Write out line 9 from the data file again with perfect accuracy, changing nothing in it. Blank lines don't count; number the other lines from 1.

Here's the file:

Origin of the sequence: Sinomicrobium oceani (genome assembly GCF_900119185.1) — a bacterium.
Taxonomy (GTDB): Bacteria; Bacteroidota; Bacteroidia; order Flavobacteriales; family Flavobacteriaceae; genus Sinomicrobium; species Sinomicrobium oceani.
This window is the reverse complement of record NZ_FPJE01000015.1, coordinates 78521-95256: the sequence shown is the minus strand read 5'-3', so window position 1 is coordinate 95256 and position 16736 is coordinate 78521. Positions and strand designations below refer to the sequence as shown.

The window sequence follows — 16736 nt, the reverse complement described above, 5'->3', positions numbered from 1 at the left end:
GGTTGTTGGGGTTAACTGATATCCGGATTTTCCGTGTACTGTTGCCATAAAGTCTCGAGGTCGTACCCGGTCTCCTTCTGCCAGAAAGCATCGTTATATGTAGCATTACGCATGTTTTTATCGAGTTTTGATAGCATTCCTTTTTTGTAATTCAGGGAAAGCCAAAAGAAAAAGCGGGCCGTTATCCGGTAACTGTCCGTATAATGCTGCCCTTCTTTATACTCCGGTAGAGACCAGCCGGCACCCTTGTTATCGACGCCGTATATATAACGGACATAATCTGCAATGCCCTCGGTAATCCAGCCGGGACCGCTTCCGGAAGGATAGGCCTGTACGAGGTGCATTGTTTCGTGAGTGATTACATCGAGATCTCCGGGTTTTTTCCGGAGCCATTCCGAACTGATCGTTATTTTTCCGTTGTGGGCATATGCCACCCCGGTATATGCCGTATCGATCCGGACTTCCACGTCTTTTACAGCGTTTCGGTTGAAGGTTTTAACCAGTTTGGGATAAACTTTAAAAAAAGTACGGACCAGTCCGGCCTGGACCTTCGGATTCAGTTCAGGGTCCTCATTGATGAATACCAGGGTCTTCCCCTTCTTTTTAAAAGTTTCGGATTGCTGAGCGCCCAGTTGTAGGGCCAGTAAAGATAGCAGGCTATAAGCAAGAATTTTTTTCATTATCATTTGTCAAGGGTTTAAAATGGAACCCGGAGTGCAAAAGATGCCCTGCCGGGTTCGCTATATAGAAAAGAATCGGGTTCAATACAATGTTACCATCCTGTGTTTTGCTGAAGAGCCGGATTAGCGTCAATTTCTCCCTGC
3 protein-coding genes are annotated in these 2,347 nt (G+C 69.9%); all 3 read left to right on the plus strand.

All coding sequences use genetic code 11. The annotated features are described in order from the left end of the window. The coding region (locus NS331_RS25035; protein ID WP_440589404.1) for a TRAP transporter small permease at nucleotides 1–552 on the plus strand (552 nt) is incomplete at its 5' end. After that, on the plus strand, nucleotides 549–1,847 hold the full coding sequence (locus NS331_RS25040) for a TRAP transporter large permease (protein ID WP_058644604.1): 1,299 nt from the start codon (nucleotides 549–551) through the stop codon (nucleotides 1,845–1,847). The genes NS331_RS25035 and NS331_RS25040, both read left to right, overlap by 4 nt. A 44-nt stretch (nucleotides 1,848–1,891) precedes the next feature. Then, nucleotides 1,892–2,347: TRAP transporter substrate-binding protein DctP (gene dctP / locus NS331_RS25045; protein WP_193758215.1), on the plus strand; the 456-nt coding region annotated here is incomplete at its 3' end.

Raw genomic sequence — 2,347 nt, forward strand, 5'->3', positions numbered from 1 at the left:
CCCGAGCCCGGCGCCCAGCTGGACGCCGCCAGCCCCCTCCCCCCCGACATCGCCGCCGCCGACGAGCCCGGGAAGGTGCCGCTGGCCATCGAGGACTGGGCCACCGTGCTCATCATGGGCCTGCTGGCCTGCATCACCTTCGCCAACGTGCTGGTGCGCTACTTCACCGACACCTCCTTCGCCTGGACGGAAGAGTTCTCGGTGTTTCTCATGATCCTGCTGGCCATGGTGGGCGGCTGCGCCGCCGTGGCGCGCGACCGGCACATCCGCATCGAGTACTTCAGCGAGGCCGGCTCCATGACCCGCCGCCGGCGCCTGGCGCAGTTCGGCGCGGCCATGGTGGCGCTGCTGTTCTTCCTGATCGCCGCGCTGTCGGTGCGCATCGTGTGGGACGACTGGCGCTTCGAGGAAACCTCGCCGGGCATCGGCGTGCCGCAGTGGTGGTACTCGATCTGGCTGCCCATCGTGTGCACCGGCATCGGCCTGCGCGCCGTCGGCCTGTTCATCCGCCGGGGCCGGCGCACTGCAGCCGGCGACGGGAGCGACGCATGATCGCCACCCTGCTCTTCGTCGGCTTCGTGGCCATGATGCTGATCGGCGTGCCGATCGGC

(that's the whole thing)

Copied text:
CCCGAGCCCGGCGCCCAGCTGGACGCCGCCAGCCCCCTCCCCCCCGACATCGCCGCCGCCGACGAGCCCGGGAAGGTGCCGCTGGCCATCGAGGACTGGGCCACCGTGCTCATCATGGGCCTGCTGGCCTGCATCACCTTCGCCAACGTGCTGGTGCGCTACTTCACCGACACCTCCTTCGCCTGGACGGAAGAGTTCTCGGTGTTTCTCATGATCCTGCTGGCCATGGTGGGCGGCTGCGCCGCCGTGGCGCGCGACCGGCACATCCGCATCGAGTACTTCAGCGAGGCCGGCTCCATGACCCGCCGCCGGCGCCTGGCGCAGTTCGGCGCGGCCATGGTGGCGCTGCTGTTCTTCCTGATCGCCGCGCTGTCGGTGCGCATCGTGTGGGACGACTGGCGCTTCGAGGAAACCTCGCCGGGCATCGGCGTGCCGCAGTGGTGGTACTCGATCTGGCTGCCCATCGTGTGCACCGGCATCGGCCTGCGCGCCGTCGGCCTGTTCATCCGCCGGGGCCGGCGCACTGCAGCCGGCGACGGGAGCGACGCATGATCGCCACCCTGCTCTTCGTCGGCTTCGTGGCCATGATGCTGATCGGCGTGCCGATCGGC